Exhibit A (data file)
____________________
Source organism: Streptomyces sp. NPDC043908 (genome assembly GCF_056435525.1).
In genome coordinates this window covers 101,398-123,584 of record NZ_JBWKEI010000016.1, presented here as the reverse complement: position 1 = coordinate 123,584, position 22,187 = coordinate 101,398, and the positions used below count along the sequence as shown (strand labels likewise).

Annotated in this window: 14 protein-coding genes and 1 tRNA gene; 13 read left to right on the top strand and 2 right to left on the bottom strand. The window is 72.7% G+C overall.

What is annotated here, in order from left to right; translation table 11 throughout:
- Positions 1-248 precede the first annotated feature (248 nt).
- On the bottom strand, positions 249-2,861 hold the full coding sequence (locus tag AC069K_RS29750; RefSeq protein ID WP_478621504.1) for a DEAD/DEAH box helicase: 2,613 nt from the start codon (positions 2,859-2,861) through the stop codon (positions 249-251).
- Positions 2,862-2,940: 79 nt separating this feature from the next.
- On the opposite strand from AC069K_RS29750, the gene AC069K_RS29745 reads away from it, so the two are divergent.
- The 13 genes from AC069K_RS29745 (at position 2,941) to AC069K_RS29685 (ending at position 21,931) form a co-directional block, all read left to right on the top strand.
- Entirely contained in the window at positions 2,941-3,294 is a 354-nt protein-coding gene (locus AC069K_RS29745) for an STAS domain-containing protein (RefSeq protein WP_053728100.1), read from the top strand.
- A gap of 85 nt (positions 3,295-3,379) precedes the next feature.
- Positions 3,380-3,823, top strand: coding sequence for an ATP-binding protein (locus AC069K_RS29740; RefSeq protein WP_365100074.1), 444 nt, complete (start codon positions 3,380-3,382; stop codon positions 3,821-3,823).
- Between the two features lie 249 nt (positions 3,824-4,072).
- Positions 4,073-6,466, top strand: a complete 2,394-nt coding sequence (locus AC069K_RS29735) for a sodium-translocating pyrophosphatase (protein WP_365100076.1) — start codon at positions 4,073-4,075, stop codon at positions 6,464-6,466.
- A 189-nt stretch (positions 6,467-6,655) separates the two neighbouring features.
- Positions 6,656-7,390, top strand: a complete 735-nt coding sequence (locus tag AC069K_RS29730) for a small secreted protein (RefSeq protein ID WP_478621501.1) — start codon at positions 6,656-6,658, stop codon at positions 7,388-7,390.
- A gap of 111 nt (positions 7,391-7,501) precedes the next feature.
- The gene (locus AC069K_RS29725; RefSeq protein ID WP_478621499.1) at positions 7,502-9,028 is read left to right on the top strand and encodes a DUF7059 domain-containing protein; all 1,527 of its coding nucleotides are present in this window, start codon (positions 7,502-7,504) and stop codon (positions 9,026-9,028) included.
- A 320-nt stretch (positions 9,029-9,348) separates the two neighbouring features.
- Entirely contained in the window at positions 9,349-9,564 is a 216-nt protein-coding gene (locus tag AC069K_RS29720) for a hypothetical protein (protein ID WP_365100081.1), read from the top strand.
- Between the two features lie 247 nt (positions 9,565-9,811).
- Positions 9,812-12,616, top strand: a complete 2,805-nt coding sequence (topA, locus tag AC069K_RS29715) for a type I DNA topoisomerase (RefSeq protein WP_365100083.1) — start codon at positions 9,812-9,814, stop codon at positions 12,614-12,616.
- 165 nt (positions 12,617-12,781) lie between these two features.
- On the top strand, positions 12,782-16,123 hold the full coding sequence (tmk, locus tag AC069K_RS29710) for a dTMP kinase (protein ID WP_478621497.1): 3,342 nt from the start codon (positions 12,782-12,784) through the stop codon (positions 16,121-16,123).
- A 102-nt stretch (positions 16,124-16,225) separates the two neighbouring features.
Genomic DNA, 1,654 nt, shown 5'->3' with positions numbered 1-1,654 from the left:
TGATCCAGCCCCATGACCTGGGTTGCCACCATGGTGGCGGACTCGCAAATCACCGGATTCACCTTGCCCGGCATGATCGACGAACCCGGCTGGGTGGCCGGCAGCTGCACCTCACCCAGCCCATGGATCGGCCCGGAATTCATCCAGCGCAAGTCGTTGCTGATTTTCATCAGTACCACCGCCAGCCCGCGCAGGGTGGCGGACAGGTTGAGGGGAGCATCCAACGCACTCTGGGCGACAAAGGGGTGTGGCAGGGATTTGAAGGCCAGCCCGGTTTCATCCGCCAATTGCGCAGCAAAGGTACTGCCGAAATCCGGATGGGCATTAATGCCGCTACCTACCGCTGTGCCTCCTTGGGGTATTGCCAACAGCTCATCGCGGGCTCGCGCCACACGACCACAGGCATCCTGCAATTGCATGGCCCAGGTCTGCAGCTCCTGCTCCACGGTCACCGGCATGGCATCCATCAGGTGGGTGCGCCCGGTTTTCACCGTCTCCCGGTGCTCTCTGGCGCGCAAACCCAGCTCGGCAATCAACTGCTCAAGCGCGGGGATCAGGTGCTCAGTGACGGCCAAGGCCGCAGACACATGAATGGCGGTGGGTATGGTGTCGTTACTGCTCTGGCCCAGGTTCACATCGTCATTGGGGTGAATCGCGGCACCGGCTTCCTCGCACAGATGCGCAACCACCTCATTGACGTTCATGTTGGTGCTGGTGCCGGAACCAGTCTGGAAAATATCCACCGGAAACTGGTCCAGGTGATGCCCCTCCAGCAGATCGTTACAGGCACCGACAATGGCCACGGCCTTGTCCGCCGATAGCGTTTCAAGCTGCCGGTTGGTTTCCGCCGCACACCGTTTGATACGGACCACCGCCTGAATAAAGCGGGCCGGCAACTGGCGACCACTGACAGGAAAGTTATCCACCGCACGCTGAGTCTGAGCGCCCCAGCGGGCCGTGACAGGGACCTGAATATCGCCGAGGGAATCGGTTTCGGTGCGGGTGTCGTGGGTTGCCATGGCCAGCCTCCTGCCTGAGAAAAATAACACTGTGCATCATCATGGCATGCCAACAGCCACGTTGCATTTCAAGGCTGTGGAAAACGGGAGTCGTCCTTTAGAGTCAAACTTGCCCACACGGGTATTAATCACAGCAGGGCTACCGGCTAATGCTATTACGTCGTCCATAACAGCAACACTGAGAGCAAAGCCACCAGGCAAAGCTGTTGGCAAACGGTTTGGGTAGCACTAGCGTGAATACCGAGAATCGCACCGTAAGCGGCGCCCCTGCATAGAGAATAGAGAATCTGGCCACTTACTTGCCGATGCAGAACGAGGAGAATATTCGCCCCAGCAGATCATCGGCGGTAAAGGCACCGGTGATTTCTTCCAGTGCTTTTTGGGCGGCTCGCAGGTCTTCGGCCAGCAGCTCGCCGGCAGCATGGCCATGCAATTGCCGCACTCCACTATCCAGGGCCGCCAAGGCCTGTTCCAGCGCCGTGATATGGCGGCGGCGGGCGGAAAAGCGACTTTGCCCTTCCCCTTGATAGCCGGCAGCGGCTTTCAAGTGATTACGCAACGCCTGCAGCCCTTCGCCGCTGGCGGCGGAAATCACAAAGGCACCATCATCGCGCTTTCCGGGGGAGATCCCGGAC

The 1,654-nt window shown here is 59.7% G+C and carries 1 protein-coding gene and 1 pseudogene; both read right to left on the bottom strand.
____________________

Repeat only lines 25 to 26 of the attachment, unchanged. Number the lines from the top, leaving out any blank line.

- A 102-nt stretch (positions 16,124-16,225) separates the two neighbouring features.
Genomic DNA, 1,654 nt, shown 5'->3' with positions numbered 1-1,654 from the left: